3. NCSS, National Curriculum Standards for Social Studies (Silver Spring, MD, 2010): 3.
  4. Walter C. Parker, Social Studies in Elementary Education (14th ed.) (Boston: Pearson, 2012).

Guidelines for Contributors to SSYL

The goal of Social Studies and the Young Learner is to a) capture and enthuse elementary teachers across the country; and b) provide relevant and useful information about the teaching of social studies to elementary students. The editor especially encourages submission of manuscripts authored by K-5 classroom teachers themselves, or co-authored by professors and classroom teachers.


E-mail your manuscript directly to the Editor (listed below). Expect an acknowledgement of receipt within a week. Manuscripts submitted for a particular theme issue are due four months prior to publication. Final decisions are usually made within one year.


The first page should contain the title, word count, and contact information for all authors: name, title, position, complete mailing address, e-mail, phone, and fax. Identify the lead and/or corresponding author. The authors' names should appear only on this page for purposes of blind peer review.

Include a statement that the manuscript has not been submitted or published elsewhere. The second page should begin with the title and start the main text. With regard to citation notes, follow The Chicago Manual of Style, 14th ed. (Chicago: University of Chicago Press, 1993) as closely as possible (not APA style). See examples of notes in the journal.

Margins: 1 inch top and bottom and 1.25 inch sides
Font: 12-point, Times New Roman
Length: Double Space, 1000 - 3000 words

Images and Examples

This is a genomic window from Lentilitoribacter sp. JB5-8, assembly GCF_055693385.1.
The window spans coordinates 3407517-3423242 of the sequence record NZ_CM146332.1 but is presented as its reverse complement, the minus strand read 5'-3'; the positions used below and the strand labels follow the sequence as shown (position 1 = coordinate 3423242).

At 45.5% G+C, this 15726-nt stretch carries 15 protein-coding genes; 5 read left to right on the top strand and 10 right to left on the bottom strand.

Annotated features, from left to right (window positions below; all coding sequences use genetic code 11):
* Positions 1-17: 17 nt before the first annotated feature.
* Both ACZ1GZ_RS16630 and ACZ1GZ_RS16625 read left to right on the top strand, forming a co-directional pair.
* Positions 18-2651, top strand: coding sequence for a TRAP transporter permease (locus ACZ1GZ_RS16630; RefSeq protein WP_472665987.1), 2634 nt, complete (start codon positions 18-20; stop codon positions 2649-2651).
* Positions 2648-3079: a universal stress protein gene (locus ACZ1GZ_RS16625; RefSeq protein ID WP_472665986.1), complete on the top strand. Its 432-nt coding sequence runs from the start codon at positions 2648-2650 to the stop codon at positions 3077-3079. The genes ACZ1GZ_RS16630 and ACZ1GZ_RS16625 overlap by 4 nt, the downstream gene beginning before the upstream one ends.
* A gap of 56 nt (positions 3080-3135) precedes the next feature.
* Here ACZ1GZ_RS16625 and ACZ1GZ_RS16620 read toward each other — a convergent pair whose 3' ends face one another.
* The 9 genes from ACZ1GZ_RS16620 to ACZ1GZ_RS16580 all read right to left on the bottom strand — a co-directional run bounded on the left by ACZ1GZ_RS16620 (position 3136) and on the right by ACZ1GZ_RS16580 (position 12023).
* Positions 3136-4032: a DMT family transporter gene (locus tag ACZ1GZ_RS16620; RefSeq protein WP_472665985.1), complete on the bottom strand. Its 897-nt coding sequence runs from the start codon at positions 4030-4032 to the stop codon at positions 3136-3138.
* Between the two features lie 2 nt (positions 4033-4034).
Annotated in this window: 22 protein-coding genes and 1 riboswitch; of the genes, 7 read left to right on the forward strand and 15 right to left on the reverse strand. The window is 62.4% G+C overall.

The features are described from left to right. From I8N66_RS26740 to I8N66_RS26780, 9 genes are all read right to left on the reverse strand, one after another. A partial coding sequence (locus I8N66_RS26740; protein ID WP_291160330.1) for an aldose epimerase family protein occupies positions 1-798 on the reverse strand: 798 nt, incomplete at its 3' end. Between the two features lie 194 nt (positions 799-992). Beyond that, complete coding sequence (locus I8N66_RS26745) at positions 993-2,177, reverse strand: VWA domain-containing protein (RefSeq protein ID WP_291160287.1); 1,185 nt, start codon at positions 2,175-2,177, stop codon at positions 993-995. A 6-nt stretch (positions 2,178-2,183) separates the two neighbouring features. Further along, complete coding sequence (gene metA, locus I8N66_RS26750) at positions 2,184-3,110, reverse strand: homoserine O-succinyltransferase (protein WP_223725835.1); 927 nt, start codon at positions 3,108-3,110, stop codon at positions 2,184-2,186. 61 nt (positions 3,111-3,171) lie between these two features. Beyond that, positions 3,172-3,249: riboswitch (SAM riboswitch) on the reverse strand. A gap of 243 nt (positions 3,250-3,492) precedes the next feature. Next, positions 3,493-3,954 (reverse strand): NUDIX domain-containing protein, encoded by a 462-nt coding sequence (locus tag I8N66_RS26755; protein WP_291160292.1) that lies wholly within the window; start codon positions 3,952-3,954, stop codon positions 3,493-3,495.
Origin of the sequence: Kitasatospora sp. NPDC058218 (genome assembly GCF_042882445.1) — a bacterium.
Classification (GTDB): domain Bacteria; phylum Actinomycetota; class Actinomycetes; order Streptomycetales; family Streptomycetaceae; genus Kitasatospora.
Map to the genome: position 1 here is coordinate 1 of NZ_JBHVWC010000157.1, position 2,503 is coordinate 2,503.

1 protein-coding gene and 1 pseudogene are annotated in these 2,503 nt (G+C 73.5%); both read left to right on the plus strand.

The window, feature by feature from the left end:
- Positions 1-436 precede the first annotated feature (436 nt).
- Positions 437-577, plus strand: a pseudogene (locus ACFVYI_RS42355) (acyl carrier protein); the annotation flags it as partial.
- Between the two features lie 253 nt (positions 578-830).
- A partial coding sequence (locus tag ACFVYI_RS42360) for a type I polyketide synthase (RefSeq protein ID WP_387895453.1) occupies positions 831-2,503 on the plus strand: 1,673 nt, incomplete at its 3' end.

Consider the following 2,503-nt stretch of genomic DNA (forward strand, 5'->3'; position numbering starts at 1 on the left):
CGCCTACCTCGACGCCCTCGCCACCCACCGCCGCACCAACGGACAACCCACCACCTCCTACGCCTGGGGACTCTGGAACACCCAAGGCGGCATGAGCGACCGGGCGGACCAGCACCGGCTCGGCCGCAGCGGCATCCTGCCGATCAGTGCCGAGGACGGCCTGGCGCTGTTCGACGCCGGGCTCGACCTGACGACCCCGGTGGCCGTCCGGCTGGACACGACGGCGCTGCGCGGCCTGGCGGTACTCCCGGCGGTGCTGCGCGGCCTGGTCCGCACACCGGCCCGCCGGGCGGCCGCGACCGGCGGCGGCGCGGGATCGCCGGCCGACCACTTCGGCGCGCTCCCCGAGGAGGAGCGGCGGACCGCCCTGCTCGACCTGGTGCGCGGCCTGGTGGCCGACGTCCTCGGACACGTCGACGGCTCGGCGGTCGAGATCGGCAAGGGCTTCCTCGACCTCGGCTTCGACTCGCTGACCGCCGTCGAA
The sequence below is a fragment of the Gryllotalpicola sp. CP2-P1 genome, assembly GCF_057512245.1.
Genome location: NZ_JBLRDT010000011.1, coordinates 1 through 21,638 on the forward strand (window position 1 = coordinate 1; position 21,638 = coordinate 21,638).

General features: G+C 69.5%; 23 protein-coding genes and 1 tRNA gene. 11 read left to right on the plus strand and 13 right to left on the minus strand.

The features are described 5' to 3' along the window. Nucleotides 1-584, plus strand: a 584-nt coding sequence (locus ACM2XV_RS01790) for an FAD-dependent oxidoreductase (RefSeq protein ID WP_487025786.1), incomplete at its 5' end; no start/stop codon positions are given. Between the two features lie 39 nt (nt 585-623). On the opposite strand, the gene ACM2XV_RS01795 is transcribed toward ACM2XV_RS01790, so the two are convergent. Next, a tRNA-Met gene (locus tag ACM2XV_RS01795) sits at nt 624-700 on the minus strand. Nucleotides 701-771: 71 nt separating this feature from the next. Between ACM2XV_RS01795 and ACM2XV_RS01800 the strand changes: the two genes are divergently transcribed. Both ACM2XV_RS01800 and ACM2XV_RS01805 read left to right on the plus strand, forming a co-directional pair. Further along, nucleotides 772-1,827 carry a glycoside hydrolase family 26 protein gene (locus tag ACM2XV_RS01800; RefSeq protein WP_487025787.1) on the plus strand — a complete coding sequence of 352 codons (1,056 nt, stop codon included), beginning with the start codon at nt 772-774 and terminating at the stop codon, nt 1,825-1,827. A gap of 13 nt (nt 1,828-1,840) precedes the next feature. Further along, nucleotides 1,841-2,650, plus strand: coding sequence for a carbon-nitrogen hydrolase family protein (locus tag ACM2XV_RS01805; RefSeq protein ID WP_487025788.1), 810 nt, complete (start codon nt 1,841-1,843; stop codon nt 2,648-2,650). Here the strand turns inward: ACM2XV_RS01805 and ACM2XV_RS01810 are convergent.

Follow up your e-mailed submission by mailing photocopies of examples of student work and learning, if possible—writing, photos of projects, art, or other media. Submit tables, graphics, photos, etc. as separate files by e-mail, not embedded in the text. If the manuscript is accepted, we will request high-resolution image files or glossy prints. Please set your digital camera at high resolution. Authors must obtain parental permission allowing publication of photos of students, as well as permission for the reprint of copyrighted materials used in a lesson.

Peer Review

SSYL is peer reviewed. If a manuscript is considered for publication, the author must be willing to work with the editor on revisions. SSYL is published by the National Council for the Social Studies.


Authors of published manuscripts receive up to 50 complimentary copies of the journal in which the article appears, courtesy of NCSS. Authors are not paid for contributions.

Please feel free to contact Editor Scott Waring (University of Central Florida), at

Who May Submit an Article?

Anybody may submit an article to Social Studies and the Young Learner. The editors especially look for manuscripts co-authored by classroom teachers and professors, or authored by K-5 classroom teachers alone.

What are Good Topics?

Articles in Social Studies and the Young Learner show how social studies (history, geography, civics, economics, anthropology, etc.) is taught in the pre-K-6 classroom. The lead article often provides background on the theme for that issue. A children’s literature piece describes how to use quality books in the classroom. A pullout usually includes a lesson with handouts.

See the call for manuscripts tab to see themes of upcoming issues of SSYL (but you may also write on a topic that does not fit a theme).

How Will My Paper Be Judged?

This checklist shows the features that editors and reviewers will be watching for. Read your own paper against this checklist.

  1. I have described the basic setting (grade level, time required to teach each activity, materials and resources needed)